Garbage in and Garbage out: One of the biggest issues with learning algorithms is, garbage in and garbage out. The repositories that they use, be it the data sources or the training sources will ultimately affect the outcomes. Back when I was at IBM, building the training question and answer sets for a WATSON engine, required a lot of time and effort to ensure that each was validated and tested. Through triggering Applications in Google Home, I’m finding that some of the responses can be bizarre, especially if I was the one that tried to create the dialogue; nothing like my 3yo telling me that he want’s the story app I created to stop telling him his favourite story.

 

Legal and Ethical issues

AI has the huge potential to remove human error, introduce new levels of efficiencies, and by taking out the people, bring costs of delivering services down significantly. However, through learning algorithms, there is the risk in what is captured and how it’s used. Watching learning algorithms add to their repertoire is pretty amazing, but very quickly biases can creep in.

Learned Biases and the actions of intelligent systems isn’t a new problem, though the example I easily recall is Microsoft’s Tay becoming racist in under 24 hours and having to be taken offline. Putting guide rails on the algorithms and black-listing content and behaviours is some of how the behaviours are curbed, however, people always find a way to use things in unpredictable ways.

As with the example of how my 7yo interacted with the the AI assistant, very quickly AI will become indistinguishable from human interaction and people will make decisions and take action based on the recommendations or logic provided by AI. What should worry everyone is how misinformation, fake news and peoples agendas can shape the way people interact with and use the advice of these systems.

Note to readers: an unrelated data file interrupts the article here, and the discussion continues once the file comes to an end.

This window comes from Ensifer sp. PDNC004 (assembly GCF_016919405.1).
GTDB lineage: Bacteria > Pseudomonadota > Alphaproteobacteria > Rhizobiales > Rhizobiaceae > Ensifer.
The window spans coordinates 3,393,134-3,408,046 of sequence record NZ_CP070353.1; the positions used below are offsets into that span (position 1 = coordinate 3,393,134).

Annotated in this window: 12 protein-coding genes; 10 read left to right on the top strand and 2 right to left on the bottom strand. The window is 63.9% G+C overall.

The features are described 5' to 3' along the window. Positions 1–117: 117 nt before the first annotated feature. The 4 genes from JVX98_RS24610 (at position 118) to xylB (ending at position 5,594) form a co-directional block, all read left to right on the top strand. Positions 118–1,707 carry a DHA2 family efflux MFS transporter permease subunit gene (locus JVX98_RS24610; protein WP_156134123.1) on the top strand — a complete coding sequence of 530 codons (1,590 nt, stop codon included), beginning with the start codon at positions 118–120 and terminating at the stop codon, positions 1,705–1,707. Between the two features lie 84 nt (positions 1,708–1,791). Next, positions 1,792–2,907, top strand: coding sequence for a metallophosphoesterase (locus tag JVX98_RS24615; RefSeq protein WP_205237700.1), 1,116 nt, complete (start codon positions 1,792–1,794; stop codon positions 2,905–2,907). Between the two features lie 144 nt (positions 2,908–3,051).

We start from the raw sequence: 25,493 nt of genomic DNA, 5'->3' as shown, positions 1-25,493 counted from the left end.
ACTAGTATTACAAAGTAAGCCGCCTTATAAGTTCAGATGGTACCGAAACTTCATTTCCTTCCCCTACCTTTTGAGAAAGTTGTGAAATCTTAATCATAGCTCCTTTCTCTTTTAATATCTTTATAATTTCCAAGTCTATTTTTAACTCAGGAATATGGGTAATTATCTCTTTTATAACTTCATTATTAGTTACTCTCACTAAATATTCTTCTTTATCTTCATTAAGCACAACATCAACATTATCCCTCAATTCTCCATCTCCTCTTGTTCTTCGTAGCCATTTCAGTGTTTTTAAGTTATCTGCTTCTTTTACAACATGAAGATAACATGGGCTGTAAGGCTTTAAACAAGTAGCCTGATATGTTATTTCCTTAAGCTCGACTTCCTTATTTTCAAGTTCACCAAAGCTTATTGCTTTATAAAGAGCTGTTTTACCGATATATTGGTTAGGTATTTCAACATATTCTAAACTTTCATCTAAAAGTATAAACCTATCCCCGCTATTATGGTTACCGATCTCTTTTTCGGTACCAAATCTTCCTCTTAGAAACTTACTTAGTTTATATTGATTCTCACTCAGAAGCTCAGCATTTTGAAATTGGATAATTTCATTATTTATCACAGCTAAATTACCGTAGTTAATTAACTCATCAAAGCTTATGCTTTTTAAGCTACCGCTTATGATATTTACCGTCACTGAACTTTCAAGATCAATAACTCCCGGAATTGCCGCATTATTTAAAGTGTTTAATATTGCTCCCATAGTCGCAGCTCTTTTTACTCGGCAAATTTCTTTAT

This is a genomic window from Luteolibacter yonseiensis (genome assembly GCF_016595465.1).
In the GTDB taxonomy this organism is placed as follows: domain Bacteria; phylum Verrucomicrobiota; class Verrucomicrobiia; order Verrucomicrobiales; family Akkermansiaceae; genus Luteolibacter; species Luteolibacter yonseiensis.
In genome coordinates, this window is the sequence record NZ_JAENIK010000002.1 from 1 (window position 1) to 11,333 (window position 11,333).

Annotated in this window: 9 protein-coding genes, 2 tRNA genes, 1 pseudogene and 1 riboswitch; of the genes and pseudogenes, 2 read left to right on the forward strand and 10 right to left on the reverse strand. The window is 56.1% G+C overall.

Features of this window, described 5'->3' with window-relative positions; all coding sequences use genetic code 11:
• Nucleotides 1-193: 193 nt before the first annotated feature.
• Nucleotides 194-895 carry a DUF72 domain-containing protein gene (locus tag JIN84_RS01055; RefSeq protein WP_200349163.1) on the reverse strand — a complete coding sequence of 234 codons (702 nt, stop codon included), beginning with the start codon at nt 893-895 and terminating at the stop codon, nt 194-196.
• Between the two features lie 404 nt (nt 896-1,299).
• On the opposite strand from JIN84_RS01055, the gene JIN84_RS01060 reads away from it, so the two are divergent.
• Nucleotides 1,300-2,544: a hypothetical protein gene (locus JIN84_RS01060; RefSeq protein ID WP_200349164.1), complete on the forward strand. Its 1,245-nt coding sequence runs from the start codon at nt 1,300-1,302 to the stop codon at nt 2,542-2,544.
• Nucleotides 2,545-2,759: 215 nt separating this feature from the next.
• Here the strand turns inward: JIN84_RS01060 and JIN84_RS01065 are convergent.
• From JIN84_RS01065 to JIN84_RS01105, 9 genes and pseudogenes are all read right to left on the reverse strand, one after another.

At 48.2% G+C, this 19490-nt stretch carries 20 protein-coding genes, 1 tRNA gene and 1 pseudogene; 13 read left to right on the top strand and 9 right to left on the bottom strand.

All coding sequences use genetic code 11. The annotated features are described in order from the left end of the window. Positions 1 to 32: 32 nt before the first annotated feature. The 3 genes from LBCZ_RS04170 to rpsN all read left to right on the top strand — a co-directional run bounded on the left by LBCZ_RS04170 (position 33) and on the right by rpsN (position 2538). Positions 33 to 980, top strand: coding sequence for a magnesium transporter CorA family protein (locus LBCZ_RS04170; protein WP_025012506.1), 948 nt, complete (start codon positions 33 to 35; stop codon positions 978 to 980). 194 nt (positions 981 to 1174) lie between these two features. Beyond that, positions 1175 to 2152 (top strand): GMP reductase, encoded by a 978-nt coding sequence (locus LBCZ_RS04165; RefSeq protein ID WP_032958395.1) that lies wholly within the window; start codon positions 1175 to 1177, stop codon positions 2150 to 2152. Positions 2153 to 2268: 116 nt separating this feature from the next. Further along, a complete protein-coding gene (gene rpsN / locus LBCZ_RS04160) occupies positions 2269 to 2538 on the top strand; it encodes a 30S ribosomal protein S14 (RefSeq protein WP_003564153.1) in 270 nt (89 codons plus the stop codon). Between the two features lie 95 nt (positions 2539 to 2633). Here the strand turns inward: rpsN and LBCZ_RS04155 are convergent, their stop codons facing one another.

Today there are laws and guidelines being put in place in certain geographies to prepare for the ethical and liability issues that will eventually ensue. I tend to agree with Elon Musk’s view that there needs to be a lot more effort put into how we control and govern AI because it will quickly become a lot more complex and ingrained into society, moving past the novel toy of today.

My final initial thought is on Data Mining. How is what is going in being used? What’s being recorded? How much is being stored? who has access to it? what does this mean.

Each platform is different in how they capture, store and potentially re-use recordings of what you say or do. I love the idea of conveniently asking questions in natural language and being able to data mine the full depth of the Internet, but at what cost. I suppose we won’t really know until something bad happens.

For now it will stay a toy that is switched on when I want it and be where I can keep an eye on what my kids ask it.

 

 

 

The Procrastination Beast…

January 10th, 2018 No comments
Reading Time: 2 minutes

Procrastinate

verb (used with object), procrastinated, procrastinating.
1. to put off till another day or time; defer; delay.